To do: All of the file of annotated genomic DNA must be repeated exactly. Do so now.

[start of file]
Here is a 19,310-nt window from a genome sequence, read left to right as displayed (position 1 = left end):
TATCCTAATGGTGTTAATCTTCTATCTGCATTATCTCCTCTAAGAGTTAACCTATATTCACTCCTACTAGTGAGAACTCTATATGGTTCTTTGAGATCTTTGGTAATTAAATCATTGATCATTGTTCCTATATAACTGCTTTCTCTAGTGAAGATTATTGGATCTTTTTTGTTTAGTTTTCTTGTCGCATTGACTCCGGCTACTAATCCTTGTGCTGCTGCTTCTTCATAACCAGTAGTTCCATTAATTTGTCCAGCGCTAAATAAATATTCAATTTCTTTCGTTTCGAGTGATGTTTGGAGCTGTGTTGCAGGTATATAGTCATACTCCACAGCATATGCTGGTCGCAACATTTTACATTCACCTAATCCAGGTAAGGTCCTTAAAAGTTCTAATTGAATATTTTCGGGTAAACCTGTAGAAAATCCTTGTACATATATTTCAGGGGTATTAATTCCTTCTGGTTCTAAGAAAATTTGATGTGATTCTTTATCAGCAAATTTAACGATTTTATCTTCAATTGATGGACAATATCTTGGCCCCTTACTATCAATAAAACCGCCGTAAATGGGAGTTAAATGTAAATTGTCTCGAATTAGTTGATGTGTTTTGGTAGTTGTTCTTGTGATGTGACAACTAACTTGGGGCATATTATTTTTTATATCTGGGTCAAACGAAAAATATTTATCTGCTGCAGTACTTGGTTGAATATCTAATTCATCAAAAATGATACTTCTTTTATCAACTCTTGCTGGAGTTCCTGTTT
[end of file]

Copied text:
Here is a 19,310-nt window from a genome sequence, read left to right as displayed (position 1 = left end):
TATCCTAATGGTGTTAATCTTCTATCTGCATTATCTCCTCTAAGAGTTAACCTATATTCACTCCTACTAGTGAGAACTCTATATGGTTCTTTGAGATCTTTGGTAATTAAATCATTGATCATTGTTCCTATATAACTGCTTTCTCTAGTGAAGATTATTGGATCTTTTTTGTTTAGTTTTCTTGTCGCATTGACTCCGGCTACTAATCCTTGTGCTGCTGCTTCTTCATAACCAGTAGTTCCATTAATTTGTCCAGCGCTAAATAAATATTCAATTTCTTTCGTTTCGAGTGATGTTTGGAGCTGTGTTGCAGGTATATAGTCATACTCCACAGCATATGCTGGTCGCAACATTTTACATTCACCTAATCCAGGTAAGGTCCTTAAAAGTTCTAATTGAATATTTTCGGGTAAACCTGTAGAAAATCCTTGTACATATATTTCAGGGGTATTAATTCCTTCTGGTTCTAAGAAAATTTGATGTGATTCTTTATCAGCAAATTTAACGATTTTATCTTCAATTGATGGACAATATCTTGGCCCCTTACTATCAATAAAACCGCCGTAAATGGGAGTTAAATGTAAATTGTCTCGAATTAGTTGATGTGTTTTGGTAGTTGTTCTTGTGATGTGACAACTAACTTGGGGCATATTATTTTTTATATCTGGGTCAAACGAAAAATATTTATCTGCTGCAGTACTTGGTTGAATATCTAATTCATCAAAAATGATACTTCTTTTATCAACTCTTGCTGGAGTTCCTGTTT